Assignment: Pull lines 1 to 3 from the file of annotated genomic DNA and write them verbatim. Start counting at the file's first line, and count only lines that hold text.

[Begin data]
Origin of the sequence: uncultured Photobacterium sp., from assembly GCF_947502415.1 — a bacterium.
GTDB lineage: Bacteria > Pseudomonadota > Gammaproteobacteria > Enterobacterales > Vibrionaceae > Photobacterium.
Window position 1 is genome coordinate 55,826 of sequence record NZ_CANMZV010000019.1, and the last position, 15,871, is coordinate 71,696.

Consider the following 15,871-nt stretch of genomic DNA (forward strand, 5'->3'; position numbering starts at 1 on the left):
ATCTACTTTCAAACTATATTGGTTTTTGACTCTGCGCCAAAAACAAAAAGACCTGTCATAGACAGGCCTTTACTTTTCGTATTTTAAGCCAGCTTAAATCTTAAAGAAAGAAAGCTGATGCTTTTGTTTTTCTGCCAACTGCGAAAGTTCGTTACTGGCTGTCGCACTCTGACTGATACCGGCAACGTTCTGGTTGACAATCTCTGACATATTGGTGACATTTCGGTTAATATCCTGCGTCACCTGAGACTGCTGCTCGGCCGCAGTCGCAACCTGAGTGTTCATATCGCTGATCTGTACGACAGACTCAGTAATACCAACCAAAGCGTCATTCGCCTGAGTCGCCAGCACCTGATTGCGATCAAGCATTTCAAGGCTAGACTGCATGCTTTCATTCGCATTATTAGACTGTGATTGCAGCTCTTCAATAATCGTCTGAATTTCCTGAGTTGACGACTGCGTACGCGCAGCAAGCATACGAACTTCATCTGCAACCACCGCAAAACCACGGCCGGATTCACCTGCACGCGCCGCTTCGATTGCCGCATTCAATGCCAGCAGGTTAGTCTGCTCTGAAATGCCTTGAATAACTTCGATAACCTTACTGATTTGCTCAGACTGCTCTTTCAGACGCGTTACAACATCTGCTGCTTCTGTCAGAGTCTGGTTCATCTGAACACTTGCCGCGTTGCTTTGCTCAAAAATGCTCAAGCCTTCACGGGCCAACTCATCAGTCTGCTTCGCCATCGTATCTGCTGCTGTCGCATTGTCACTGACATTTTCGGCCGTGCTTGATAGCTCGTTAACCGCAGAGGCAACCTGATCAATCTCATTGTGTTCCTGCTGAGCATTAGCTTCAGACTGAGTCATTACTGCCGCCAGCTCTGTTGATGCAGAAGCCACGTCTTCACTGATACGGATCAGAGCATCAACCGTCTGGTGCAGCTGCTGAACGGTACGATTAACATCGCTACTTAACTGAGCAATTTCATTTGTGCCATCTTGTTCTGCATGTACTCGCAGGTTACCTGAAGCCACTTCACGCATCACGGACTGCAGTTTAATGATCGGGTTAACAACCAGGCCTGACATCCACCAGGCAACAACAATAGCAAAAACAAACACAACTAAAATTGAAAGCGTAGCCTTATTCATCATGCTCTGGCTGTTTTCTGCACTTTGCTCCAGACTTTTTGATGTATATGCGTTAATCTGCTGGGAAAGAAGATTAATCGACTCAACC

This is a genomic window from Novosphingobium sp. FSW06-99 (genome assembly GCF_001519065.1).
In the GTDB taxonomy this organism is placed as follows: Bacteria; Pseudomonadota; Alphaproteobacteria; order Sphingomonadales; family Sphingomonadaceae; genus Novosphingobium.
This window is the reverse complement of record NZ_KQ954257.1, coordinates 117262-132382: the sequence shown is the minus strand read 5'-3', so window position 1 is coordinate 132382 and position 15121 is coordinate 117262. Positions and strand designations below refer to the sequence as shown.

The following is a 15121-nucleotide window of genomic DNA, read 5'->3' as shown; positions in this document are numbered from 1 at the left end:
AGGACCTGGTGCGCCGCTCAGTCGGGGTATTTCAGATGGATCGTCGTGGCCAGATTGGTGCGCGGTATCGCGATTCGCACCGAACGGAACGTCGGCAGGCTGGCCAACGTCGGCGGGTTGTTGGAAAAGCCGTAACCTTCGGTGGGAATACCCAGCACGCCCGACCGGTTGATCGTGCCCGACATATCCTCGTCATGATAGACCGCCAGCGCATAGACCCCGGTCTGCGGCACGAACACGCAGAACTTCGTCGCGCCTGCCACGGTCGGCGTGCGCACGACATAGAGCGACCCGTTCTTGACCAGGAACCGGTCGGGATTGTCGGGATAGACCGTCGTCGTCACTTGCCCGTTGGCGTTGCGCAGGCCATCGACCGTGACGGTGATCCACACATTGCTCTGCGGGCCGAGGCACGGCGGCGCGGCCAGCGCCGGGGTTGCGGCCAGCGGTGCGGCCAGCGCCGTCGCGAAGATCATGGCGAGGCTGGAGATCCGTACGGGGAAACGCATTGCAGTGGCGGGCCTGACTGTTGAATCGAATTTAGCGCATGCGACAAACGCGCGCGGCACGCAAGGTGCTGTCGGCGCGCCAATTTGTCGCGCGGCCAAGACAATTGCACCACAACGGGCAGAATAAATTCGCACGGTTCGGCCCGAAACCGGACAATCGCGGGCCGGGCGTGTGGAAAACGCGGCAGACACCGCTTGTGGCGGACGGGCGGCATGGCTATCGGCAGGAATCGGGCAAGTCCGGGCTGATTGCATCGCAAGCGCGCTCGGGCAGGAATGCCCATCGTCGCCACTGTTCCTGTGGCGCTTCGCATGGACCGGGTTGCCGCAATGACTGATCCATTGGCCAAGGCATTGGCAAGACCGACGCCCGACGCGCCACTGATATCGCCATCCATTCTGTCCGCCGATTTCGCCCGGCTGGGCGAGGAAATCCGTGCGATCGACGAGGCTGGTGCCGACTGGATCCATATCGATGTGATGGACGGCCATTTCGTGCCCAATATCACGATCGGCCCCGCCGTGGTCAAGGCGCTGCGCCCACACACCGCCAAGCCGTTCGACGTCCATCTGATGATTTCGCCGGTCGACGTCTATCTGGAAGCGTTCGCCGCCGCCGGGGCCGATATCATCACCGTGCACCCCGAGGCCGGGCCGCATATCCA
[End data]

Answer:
Origin of the sequence: uncultured Photobacterium sp., from assembly GCF_947502415.1 — a bacterium.
GTDB lineage: Bacteria > Pseudomonadota > Gammaproteobacteria > Enterobacterales > Vibrionaceae > Photobacterium.
Window position 1 is genome coordinate 55,826 of sequence record NZ_CANMZV010000019.1, and the last position, 15,871, is coordinate 71,696.